Advancing our right to trial by jury

One thing that gives me good cheer is the periodic eruption of legal common sense that provides a little more justice in our society.

The latest advance comes from a state not known for progressive eruptions: Georgia. In 2005, the legislature joined in what was then a legal fad to restrict access to state courts by patients who’re harmed by the medical negligence of hospitals, doctors and others.

Georgia legislators, responding to myths and outright lies pushed by insurance corporations, imposed an arbitrary cap of $350,000 on any damages for pain and suffering that juries could award to victims of malpractice — no matter how horrendous the suffering. The myth spread by insurance lobbyists and corporate front groups was that there was a national epidemic of stupid, runaway juries awarding millions of dollars for nothing but a hangnail, thus causing health care costs to explode. In fact, though, even the wildest interpretation of rising health costs finds less than 1.5 percent attributable to lawsuits.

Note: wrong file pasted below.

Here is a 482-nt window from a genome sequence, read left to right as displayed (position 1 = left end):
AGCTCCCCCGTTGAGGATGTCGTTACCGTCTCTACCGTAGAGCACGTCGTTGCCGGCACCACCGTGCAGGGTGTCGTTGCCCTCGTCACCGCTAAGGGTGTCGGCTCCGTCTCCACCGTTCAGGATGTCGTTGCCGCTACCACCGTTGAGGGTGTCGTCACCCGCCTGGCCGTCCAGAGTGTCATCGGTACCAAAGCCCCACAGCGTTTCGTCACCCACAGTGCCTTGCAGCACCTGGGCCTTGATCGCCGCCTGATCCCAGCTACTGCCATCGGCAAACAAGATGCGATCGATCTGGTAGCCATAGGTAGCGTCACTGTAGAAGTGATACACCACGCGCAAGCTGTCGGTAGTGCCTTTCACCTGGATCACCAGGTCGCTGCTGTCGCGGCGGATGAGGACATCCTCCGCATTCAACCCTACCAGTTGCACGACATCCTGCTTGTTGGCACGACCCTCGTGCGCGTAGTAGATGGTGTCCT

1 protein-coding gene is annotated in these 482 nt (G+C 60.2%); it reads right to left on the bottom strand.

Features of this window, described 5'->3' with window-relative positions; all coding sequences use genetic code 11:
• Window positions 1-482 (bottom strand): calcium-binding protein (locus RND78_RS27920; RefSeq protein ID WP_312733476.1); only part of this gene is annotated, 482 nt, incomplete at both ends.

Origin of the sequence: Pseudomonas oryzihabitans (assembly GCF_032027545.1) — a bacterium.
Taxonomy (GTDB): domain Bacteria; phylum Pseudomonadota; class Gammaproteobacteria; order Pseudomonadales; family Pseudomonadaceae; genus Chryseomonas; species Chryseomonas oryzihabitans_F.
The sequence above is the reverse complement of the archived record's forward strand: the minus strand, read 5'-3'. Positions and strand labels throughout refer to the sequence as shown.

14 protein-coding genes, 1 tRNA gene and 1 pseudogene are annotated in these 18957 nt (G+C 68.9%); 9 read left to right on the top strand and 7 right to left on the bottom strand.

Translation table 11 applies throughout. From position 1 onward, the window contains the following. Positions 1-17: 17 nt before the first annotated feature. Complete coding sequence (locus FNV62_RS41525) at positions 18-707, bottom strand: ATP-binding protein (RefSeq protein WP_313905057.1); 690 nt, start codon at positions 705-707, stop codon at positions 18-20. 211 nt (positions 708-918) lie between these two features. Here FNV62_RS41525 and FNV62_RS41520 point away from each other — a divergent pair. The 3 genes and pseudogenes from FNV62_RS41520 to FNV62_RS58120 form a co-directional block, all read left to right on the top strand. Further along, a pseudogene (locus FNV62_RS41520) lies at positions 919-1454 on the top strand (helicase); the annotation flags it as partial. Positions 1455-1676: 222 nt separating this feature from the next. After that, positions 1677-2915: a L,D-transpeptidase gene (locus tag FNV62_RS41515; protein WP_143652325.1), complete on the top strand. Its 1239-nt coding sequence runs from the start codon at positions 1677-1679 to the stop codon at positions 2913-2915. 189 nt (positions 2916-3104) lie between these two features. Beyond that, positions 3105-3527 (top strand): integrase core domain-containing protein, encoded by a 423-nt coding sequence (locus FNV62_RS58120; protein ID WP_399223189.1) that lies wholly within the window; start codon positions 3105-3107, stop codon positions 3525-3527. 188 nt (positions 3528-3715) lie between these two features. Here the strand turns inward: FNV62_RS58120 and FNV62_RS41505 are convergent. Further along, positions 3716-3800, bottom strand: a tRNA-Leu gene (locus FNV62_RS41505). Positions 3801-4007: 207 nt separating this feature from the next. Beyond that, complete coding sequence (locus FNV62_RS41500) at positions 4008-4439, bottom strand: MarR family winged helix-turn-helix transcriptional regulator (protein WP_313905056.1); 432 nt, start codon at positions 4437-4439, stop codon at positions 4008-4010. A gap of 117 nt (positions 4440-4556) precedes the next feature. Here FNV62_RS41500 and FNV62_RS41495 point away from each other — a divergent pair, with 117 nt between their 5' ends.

Meanwhile, in a case that recently came before Georgia’s Supreme Court, a lady whose face was permanently disfigured by a surgeon had been awarded $900,000 by a jury for her pain and suffering. But the state’s artificial cap on such awards negated the jury’s finding, forcing her payment to be slashed by 60 percent.

Now, however, in a unanimous vote that includes Republican judges, the Georgia Supremes have overturned the 2005 law.

“The very existence of caps, in any amount,” ruled the chief justice, is an improper legislative interference with a jury’s role and thus violates “the right to trial by jury.”

Such caps have also been struck down by courts in five other states.

For more information on the myths and realities of medical malpractice, contact Public Citizen: www.

For more information on Jim Hightower’s work —
and to subscribe to his award-winning monthly newsletter, The Hightower
Lowdown — visit